The LTC is now 69.72% and still not the desired 70% LTC. Although we are close to 70% in this example, this number can change drastically with different scenarios.

The construction draw module below provides an easy solution to this problem and the corresponding video explains how it works. It was a little too painstaking to try and spell it out in text so apologies for not resolving this in writing, but I hope the video makes it clear and easy for you to understand.

Enjoy!

Download The Model

To make this model accessible to everyone, it is offered on a "Pay What You're Able" basis with no minimum (enter $0 if you'd like) or maximum (your support helps keep the content coming - typical real estate models sell for $100 - $300 each). Just enter a price together with an email address to send the download link to, and then click 'Continue'. If you have any questions about our "Pay What You're Able" program or why we offer our models on this basis, please reach out to either Mike or Spencer.

Note (especially for Gmail users): The model is sent via email and occasionally is blocked by spam filters. If you don't see the email arrive within five minutes, check your spam folder.

Construction Draw Module

  • Solves for iterative calculation of interest reserve
  • Floating rate debt
 
   
By clicking Continue, I agree to the following Terms & Conditions.
This Excel file (the "software") is distributed as is, completely without warranty or service support. www.AdventuresinCRE.com and its authors are not liable for the condition or performance of the software.
www.AdventuresinCRE.com owns the copyright and grants users a perpetual, irrevocable, worldwide, non-exclusive, royalty-free license with respect to the software as set forth below.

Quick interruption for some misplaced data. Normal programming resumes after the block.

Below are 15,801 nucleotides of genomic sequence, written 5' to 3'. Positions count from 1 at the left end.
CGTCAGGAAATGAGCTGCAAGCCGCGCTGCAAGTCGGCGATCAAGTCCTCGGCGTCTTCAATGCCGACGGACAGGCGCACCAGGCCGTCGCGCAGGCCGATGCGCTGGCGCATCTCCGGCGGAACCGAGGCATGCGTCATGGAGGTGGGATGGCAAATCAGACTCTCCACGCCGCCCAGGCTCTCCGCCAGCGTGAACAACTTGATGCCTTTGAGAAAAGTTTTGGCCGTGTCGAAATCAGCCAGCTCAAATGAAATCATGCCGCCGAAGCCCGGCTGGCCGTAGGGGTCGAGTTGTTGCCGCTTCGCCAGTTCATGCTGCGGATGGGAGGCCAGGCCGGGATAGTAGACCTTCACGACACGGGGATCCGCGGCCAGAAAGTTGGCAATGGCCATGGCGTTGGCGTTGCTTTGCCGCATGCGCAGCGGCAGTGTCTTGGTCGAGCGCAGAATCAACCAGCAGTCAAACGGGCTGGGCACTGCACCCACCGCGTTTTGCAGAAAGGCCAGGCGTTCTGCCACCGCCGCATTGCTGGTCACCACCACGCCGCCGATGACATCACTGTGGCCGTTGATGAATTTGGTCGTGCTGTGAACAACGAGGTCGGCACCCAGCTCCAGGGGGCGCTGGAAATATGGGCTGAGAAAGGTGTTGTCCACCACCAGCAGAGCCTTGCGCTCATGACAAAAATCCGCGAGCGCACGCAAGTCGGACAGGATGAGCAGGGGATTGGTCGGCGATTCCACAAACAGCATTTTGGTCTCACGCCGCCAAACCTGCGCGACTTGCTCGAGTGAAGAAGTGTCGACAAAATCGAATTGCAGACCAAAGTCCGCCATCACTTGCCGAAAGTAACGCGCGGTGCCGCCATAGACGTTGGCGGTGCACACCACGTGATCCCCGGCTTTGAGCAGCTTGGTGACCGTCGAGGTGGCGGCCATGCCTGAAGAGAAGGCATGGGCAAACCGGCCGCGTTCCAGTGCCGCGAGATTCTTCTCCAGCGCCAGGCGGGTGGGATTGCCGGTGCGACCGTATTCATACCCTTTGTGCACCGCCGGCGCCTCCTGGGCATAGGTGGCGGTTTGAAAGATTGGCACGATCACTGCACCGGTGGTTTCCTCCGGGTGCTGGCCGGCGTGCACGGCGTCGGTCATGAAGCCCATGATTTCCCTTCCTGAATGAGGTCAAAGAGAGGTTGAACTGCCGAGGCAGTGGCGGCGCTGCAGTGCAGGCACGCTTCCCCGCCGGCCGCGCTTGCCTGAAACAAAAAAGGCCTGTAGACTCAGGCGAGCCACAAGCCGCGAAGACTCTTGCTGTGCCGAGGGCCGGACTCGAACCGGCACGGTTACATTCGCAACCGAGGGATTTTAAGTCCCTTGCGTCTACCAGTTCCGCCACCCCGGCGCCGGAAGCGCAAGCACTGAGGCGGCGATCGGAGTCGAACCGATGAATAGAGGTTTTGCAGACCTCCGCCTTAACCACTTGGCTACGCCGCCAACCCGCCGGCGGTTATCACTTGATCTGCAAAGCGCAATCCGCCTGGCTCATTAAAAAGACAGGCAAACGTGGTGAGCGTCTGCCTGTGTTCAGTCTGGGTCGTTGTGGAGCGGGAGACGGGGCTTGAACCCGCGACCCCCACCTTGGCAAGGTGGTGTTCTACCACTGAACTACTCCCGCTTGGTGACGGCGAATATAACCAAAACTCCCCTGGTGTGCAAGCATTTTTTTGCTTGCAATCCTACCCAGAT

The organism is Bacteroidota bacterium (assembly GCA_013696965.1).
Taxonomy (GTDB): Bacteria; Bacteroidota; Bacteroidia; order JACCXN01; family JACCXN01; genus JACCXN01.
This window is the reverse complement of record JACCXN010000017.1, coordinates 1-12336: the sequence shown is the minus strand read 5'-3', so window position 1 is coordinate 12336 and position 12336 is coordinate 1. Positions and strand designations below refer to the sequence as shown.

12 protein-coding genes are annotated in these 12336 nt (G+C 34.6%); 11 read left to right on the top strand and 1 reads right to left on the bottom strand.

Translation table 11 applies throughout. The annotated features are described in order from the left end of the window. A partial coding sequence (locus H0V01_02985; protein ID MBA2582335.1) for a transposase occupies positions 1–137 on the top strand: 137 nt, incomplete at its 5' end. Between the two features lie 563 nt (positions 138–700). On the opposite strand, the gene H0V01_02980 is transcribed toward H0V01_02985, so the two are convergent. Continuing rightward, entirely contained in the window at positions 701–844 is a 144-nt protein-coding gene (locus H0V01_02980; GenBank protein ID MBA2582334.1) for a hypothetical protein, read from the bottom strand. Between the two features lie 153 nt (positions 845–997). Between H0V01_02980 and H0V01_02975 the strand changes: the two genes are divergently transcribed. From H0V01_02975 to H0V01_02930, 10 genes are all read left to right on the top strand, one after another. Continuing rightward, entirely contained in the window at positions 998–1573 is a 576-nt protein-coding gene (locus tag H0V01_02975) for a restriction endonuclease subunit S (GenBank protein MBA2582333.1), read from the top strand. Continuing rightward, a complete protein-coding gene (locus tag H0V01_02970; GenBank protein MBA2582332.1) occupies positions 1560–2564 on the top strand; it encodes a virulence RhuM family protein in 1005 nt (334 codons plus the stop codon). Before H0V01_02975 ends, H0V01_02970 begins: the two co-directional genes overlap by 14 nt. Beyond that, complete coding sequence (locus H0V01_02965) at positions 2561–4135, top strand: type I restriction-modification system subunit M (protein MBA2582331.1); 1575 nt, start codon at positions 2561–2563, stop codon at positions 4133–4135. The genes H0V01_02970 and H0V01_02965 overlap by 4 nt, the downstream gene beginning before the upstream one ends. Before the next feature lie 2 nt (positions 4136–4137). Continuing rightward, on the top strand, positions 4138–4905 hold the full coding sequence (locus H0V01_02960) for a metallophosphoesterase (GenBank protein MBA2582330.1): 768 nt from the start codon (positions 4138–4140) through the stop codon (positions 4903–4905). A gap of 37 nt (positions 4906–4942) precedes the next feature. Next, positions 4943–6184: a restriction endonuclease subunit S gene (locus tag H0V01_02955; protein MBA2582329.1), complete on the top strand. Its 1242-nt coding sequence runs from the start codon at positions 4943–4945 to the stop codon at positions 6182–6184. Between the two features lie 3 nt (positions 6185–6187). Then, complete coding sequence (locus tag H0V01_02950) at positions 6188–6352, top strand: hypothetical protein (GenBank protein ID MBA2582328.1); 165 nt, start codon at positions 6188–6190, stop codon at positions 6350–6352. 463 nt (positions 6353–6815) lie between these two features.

www.AdventuresinCRE.com and its authors hereby disclaim all implied warranties. www.AdventuresinCRE.com grants the users the right to modify, copy, and redistribute the software and documentation, both within the user's organization and externally, subject to the following restrictions:

1. The users agree not to charge others for use of the software, regardless of whether users have altered and/or improved the software in anyway
2. In any use of the software, the users agree to acknowledge the www.AdventuresinCRE.com authors that developed the software.
3. The users agree to obey all government restrictions governing redistribution or export of the software.
4. The users agree to reproduce any copyright notice which appears on the software and documentation on any copy or modification of such made available to others.

Video

About the Author: Michael Belasco has seven years of real estate and construction experience. He currently works for a global real estate investment, development, and asset management firm in San Francisco managing large scale development projects in the city. Michael has both an MBA and Master in Real Estate with a concentration in Real Estate Finance from Cornell University.